Prime Minister Scott Morrison has channelled Winston Churchill in defending Murray-Darling Basin Plan water sharing agreements between states.
Speaking at a bush summit in central west NSW, Mr Morrison addressed the contentious plan which manages the massive river system relied on by communities and farmers.
He paraphrased the former British prime minister's quote about democracy being the worst form of government aside from others.
"Some might say it's the worst agreement they've ever seen. That's only true except for all the other alternatives," he said.
The NSW Irrigators' Council has called for a cut in the water South Australia receives from NSW in times of drought.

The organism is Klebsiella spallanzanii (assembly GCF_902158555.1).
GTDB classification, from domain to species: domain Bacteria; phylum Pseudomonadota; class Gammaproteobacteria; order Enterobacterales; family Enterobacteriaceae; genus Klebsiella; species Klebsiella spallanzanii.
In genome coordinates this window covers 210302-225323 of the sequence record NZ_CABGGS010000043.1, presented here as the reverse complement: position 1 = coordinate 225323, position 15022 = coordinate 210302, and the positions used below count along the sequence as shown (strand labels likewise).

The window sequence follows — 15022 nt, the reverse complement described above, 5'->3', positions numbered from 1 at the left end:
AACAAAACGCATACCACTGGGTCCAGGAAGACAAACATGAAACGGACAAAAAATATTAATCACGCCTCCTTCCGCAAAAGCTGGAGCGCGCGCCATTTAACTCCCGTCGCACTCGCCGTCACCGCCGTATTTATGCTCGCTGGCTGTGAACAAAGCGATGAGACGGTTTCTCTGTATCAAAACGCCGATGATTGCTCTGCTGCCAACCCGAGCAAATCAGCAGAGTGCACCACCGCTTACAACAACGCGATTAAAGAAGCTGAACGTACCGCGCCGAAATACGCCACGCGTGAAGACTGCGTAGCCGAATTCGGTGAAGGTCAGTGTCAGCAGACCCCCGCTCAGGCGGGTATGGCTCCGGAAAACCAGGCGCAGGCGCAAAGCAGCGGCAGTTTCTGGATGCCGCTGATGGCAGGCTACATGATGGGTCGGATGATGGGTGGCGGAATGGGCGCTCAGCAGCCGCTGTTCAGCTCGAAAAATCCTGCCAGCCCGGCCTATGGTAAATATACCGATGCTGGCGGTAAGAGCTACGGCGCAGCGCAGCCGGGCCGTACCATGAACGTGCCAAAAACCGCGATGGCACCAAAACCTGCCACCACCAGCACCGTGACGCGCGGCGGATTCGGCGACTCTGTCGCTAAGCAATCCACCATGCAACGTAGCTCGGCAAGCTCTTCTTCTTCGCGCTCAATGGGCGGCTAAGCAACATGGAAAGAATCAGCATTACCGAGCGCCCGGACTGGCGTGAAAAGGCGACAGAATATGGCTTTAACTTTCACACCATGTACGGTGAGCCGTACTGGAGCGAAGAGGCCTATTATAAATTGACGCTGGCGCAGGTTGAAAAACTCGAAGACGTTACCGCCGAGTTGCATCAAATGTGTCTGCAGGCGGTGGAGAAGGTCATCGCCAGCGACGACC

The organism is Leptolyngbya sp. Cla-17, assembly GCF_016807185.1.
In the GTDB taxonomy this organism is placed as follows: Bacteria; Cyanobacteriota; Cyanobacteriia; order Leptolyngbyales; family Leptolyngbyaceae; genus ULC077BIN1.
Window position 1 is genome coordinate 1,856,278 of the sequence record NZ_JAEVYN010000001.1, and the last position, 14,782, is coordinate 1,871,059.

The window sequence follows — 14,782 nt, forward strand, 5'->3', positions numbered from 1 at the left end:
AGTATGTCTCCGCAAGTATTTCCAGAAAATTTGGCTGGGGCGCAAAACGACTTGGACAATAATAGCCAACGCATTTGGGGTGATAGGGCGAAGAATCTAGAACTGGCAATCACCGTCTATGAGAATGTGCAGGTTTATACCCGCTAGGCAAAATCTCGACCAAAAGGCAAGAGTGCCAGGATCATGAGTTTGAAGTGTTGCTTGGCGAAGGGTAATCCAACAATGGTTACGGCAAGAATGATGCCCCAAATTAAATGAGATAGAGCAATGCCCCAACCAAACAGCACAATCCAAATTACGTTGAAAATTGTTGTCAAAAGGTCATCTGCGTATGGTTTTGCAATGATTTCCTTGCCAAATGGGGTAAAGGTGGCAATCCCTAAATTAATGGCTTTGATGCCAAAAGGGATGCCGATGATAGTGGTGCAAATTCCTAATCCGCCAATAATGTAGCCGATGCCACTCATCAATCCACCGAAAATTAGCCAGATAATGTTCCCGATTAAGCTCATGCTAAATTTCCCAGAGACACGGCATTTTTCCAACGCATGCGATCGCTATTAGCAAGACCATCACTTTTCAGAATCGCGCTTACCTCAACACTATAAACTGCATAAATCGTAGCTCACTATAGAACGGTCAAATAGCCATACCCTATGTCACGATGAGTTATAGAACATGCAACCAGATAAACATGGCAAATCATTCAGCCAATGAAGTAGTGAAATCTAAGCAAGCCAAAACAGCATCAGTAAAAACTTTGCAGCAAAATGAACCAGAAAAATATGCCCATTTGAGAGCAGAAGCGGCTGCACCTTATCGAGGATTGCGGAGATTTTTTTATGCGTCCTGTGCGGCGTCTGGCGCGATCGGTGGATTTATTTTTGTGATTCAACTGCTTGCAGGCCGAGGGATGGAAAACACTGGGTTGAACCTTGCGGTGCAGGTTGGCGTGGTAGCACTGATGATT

But Mr Morrison doused suggestions the federal government should step in and reform water-sharing arrangements.
"Anyone who thinks that the commonwealth has a magic wand which sort of says 'this can happen or that can happen', I think should read the history of the basin plan more carefully," he said.
The prime minister said the basin plan was based on 100-year old agreements between states over which the federal government didn't have power.
"If states are prepared to actually completely revisit what their entitlements are from 100 years ago well other things can be done," Mr Morrison said.
"But I have seen no willingness from any states to revisit their rights under that agreement."
Australian Associated Press